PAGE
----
May 15, 1847. Took bearings & discovered that, instead of corpulent, I am now merely portly. Remarkable that I can now ascend the mast-head as well as descend from it.

May 17, 1847. Men shivering almost constantly, & their beards are hung with icicles, as the Admiralty somehow has seen fit to supply us with tuxedos & cummerbunds rather than parkas. Wrote a letter of protest to the First Lord, then such was my hunger that I proceeded to eat it.

May 27, 1847. Several Savages [Eskimoes] with prognathous jaws visited the ship today. They brought us a batch of pemmican eggs. Alas, all rotten. Must have been laid before the great pemmican migration south. In return, we gave each of the Savages a tuxedo & cummerbund.

May 29, 1847. More misfortune — one of the crew, doubtless a petty officer, has eaten poor Cedric! I said to Fitzjames [Franklin’s second-in-command], “Find the bounder responsible for this & give him a taste of the cat.” “Sorry, sir,” Fitzjames told me, “but we’ve already eaten the ship’s cat.”

May 31, 1847. Lieutenant Orme, a clean-shaven fellow except for his clump of grizzled whiskers, broke into my cabin & consumed the contents of my chamber pot, then began singing “Rule, Brittania.” I put him in the section of the sick bay reserved for nutters.

June 5, 1847. Weary of being mired in ice, we abandoned ship & began making our way to Back’s Fish River, thence, we hope, to England’s green & pleasant land. The men carried me in a sedan chair. Two days into our journey, I realized I’d forgotten my robe & slippers, so we marched back to the ship.

June 8, 1847. Abandoned the ship a second time. Curiously, my sedan chair seems to have disappeared, & I’m now being manhauled in a sledge filled with towels, kettles, sail-maker’s palms, porcelain cups, bedding, checkerboards, our portative organ, longboats, etc.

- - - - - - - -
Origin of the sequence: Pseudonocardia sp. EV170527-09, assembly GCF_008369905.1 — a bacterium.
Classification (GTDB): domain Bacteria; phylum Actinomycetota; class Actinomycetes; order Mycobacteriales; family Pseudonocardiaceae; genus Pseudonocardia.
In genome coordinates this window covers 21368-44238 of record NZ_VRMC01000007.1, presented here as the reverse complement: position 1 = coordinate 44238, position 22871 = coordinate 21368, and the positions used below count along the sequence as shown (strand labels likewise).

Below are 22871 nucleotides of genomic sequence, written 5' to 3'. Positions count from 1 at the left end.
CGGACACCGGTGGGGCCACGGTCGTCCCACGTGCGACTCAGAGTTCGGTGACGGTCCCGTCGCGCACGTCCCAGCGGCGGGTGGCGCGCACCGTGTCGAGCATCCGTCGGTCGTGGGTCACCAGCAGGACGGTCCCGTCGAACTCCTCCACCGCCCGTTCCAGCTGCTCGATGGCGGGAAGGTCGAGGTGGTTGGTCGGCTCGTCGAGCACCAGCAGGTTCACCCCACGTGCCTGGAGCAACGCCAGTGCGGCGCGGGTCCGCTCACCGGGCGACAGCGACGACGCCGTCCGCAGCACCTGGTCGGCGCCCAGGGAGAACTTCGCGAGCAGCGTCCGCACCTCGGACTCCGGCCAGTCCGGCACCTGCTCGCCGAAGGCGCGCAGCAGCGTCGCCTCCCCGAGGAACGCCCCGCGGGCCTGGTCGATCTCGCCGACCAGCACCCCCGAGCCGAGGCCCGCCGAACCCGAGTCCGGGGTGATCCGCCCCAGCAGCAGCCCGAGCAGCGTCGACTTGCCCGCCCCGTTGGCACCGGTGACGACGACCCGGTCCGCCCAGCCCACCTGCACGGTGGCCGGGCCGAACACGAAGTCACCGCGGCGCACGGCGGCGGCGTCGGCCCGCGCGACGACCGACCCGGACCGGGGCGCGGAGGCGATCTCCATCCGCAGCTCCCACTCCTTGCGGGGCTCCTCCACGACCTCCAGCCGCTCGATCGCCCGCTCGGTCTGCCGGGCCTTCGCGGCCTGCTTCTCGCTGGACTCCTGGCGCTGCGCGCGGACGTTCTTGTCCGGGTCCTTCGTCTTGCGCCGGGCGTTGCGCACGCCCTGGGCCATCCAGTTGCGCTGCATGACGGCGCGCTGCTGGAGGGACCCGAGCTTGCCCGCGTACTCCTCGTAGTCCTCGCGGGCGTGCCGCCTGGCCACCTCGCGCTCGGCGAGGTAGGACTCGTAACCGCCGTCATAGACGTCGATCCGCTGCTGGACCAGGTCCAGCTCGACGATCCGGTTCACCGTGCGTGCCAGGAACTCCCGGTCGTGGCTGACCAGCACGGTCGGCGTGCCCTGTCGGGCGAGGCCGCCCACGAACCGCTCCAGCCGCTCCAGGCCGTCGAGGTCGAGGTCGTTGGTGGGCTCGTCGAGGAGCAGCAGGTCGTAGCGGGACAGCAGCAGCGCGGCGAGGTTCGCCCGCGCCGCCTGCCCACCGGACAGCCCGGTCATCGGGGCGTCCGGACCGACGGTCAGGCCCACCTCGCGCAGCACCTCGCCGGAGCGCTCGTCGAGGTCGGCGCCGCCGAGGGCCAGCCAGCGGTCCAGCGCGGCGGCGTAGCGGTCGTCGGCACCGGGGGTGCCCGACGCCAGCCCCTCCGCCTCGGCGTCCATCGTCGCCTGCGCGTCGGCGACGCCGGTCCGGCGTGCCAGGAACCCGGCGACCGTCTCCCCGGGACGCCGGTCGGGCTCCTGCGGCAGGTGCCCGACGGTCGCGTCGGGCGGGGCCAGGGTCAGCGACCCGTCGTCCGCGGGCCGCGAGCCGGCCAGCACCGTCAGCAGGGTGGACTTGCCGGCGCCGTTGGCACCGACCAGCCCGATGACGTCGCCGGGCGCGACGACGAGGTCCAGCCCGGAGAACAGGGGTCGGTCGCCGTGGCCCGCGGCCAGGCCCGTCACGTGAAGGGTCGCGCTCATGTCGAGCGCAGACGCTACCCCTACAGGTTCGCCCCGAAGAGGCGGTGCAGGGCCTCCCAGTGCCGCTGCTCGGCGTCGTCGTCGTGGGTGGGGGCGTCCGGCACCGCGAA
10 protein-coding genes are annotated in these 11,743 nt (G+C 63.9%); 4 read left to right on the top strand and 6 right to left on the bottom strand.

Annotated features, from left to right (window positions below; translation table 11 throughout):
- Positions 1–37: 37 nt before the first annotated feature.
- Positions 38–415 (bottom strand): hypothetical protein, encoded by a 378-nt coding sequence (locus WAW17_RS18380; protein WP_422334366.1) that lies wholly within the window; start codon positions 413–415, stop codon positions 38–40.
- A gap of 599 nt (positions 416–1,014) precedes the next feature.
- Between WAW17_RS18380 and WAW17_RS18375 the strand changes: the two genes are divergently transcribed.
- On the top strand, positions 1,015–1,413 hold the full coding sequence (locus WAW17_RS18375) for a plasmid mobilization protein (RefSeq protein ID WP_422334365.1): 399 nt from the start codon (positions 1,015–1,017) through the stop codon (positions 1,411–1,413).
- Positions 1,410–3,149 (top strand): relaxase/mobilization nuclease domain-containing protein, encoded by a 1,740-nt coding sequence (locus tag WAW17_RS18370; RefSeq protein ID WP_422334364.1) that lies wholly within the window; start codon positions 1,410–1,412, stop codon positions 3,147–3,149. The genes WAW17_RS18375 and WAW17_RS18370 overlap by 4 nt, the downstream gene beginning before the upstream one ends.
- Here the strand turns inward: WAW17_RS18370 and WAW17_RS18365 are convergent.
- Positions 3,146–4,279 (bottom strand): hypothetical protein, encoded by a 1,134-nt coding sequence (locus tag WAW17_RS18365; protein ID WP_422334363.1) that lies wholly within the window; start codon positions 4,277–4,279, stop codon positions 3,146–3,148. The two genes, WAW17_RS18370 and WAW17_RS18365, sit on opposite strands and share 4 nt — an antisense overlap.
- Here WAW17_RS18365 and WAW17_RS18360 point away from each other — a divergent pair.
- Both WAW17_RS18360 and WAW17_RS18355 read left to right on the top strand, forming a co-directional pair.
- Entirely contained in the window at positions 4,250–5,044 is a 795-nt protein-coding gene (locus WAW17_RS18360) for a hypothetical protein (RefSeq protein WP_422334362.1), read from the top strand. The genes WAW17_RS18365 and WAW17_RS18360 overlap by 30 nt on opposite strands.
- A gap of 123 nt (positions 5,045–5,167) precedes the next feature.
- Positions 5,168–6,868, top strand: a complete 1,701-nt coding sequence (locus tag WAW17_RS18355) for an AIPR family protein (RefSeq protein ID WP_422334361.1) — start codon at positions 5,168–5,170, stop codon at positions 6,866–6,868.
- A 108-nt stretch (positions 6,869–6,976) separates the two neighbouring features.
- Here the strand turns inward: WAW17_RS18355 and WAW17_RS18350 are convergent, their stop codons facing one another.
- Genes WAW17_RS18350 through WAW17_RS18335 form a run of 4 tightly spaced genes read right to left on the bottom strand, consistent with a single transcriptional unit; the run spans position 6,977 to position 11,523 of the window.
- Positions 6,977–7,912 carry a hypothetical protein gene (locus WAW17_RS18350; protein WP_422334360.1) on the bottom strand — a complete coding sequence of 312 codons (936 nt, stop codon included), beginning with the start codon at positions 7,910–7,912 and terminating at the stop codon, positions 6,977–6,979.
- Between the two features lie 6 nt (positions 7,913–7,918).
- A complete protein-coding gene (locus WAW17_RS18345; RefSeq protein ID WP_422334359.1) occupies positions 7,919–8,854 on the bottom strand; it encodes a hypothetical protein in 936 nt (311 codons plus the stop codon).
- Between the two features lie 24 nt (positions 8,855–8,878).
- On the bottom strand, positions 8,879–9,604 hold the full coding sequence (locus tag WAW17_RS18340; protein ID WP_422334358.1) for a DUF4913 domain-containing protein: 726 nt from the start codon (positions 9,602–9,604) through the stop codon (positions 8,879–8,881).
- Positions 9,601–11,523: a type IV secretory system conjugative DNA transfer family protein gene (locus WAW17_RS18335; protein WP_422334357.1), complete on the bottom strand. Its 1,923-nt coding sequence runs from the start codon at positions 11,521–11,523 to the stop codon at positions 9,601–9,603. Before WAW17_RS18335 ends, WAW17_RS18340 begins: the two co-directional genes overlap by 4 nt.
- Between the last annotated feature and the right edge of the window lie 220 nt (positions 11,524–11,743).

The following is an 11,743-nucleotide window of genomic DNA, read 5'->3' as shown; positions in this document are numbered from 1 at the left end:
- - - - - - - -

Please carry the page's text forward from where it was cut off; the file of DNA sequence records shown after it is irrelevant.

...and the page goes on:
June 9, 1847. Met a group of Savages & asked them using signs for the route to Back’s Fish River. They fled in terror when Fitzjames produced a loud blast of flatulence. “Sorry, sir,” he said, “but starvation seems not to agree with me.”

June 10, 1847. Longboats abandoned owing to the terrestrial aspect of the land.

June 12, 1847. Dr. Goodsir, our surgeon, tried to enliven things by asking us which vegetable the Admirably forbade us to take on board the Erebus. Answer: Leeks! Only Goodsir himself laughed at this feeble joke, & as he did, several of his teeth loosened in his gums, then fell into the snow.

June 13, 1847. What a nuisance! I seem to have left my monogrammed cutlery & all my medals on the Erebus, so we had no choice but to march back to the ship, which was now a sorry sight — both the fore & aft decks were covered with a thick coat of scurvy.

June 14, 1847. A blizzard has kept us on the ship, so I began working on a talk to be given tomorrow at tea-time. Key sentences include: Eat your boots, men. They’re quite tasty. Give me a nice fresh boot over steak-and-kidney pie any day. [On an earlier expedition, Franklin had been compelled to eat his boots]

June 15, 1847. Hallo, what’s this? Fitzjames has barged into my cabin without a knock. “Sir John,” he says, brandishing his cutlass, “the men & I have made an important decision. The cabin boy is lean & emaciated, while you…”

Here the diary necessarily breaks off, but the percipient reader will have no trouble ascertaining why Franklin’s remains have never been found.